First Issue of The Times
The 1st of January 1788 AD
The Times, rather oddly, began life on two different January 1sts: originally entitled The Daily Universal Register when the first issue hit the streets on January 1 1785, it was given the snappier name The Times by its energetic and innovative founder, John Walter, for the 940th, though it did retain its alternative old name in the masthead for a while.
Walter was an entrepreneur. He made a fortune as a coal merchant, lost it as a failed Lloyd’s underwriter, and made another in printing including his own newspaper. He was willing to take chances with his publication as in his business career, cheekily adopting the Hanoverian coat of arms in the paper’s masthead (after all, half its rivals did the same), and getting into serious trouble with libel – suffering both damages and imprisonment - before handing the editor’s chair to his son.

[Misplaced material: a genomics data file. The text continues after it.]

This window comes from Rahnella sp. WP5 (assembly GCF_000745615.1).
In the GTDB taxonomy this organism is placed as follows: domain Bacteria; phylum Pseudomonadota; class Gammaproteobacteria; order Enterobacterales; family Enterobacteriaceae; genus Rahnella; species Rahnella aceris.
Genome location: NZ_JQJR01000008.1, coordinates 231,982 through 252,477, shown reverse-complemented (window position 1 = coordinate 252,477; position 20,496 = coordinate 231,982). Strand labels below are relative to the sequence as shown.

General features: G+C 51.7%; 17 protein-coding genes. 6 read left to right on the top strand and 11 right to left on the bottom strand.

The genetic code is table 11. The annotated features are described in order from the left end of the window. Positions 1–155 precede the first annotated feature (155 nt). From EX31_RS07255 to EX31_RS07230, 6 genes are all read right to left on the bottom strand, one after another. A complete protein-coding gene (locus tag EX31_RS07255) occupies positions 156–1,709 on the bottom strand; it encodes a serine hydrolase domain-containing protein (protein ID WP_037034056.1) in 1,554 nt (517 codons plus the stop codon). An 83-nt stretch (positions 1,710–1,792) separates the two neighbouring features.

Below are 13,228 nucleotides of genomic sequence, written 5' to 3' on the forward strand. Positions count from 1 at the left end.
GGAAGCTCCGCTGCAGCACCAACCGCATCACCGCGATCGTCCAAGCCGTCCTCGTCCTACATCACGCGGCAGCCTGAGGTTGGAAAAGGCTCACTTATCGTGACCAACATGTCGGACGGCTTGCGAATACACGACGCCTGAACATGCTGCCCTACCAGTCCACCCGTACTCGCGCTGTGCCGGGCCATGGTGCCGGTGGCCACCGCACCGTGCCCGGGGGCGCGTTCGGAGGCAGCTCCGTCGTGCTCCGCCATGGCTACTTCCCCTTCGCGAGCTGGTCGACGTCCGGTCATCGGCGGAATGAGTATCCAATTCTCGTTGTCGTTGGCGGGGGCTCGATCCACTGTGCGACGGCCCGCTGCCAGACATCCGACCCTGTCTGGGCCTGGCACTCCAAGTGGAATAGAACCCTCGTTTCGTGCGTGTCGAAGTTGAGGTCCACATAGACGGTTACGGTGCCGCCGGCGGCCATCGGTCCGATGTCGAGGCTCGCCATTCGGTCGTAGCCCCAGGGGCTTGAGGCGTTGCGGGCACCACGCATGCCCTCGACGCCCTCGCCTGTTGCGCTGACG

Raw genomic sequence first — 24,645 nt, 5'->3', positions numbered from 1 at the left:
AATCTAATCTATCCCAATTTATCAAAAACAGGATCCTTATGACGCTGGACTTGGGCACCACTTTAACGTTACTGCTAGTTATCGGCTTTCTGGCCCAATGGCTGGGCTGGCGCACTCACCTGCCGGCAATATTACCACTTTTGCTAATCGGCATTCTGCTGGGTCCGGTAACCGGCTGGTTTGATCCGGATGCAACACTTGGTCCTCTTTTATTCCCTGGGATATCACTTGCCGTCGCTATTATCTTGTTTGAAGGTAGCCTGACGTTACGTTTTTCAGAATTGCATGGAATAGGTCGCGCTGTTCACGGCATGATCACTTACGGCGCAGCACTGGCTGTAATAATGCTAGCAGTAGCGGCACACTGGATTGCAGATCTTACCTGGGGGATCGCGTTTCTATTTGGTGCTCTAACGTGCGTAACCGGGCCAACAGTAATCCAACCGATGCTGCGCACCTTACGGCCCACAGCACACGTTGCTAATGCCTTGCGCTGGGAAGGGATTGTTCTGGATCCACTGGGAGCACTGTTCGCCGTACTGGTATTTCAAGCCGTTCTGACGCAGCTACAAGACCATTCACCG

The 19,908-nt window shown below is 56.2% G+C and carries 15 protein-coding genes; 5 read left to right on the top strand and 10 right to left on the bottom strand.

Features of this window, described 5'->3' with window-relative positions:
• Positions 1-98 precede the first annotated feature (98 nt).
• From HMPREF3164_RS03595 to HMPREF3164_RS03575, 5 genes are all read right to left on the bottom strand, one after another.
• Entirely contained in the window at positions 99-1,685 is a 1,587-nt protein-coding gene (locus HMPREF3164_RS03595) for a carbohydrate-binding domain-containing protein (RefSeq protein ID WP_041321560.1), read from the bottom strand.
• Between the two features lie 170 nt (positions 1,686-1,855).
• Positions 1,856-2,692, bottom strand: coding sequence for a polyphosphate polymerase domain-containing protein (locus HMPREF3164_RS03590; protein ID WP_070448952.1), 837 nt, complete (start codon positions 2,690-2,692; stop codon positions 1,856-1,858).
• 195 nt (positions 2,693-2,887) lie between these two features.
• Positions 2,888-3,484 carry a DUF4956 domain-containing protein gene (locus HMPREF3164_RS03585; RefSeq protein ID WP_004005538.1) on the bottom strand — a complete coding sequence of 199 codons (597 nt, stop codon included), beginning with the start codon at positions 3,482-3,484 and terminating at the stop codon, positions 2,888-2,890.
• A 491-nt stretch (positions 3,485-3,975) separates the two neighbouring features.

The Times early on established a reputation for reporting of foreign news, events at court and in Parliament, making it a paper of record; but the Tuesday January 1 1788 edition (price 3d) is notable for articles on music and the theatre on its front page. Set out in four columns, in spite of Walter’s relatively advanced printing technology (setting the paper in logotype i.e. blocks of letters rather than individual ones) it had a rather messy look, but even then had an air of gravitas partly thanks to the prominent coat of arms. And for American readers, it is neither The London Times, nor the Times of London; it's The Times.
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